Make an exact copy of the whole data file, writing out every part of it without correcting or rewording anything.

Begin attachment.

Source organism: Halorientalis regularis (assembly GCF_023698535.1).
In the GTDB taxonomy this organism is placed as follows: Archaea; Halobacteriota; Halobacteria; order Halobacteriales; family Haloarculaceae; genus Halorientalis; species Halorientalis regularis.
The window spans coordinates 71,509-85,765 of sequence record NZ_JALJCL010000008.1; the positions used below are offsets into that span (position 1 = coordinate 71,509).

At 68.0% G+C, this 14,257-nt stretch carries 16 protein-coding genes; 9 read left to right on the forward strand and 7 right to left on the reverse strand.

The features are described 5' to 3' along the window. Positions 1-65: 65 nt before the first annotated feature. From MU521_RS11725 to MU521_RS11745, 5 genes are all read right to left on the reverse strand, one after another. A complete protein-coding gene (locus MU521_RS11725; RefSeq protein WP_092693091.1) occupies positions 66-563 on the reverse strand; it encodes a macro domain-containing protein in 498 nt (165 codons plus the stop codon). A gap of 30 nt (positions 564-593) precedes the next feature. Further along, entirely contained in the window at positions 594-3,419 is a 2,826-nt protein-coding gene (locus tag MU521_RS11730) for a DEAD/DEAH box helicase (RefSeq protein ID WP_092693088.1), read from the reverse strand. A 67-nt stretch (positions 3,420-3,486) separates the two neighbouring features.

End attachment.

Source organism: Halorientalis regularis (assembly GCF_023698535.1).
In the GTDB taxonomy this organism is placed as follows: Archaea; Halobacteriota; Halobacteria; order Halobacteriales; family Haloarculaceae; genus Halorientalis; species Halorientalis regularis.
The window spans coordinates 71,509-85,765 of sequence record NZ_JALJCL010000008.1; the positions used below are offsets into that span (position 1 = coordinate 71,509).

At 68.0% G+C, this 14,257-nt stretch carries 16 protein-coding genes; 9 read left to right on the forward strand and 7 right to left on the reverse strand.

The features are described 5' to 3' along the window. Positions 1-65: 65 nt before the first annotated feature. From MU521_RS11725 to MU521_RS11745, 5 genes are all read right to left on the reverse strand, one after another. A complete protein-coding gene (locus MU521_RS11725; RefSeq protein WP_092693091.1) occupies positions 66-563 on the reverse strand; it encodes a macro domain-containing protein in 498 nt (165 codons plus the stop codon). A gap of 30 nt (positions 564-593) precedes the next feature. Further along, entirely contained in the window at positions 594-3,419 is a 2,826-nt protein-coding gene (locus tag MU521_RS11730) for a DEAD/DEAH box helicase (RefSeq protein ID WP_092693088.1), read from the reverse strand. A 67-nt stretch (positions 3,420-3,486) separates the two neighbouring features.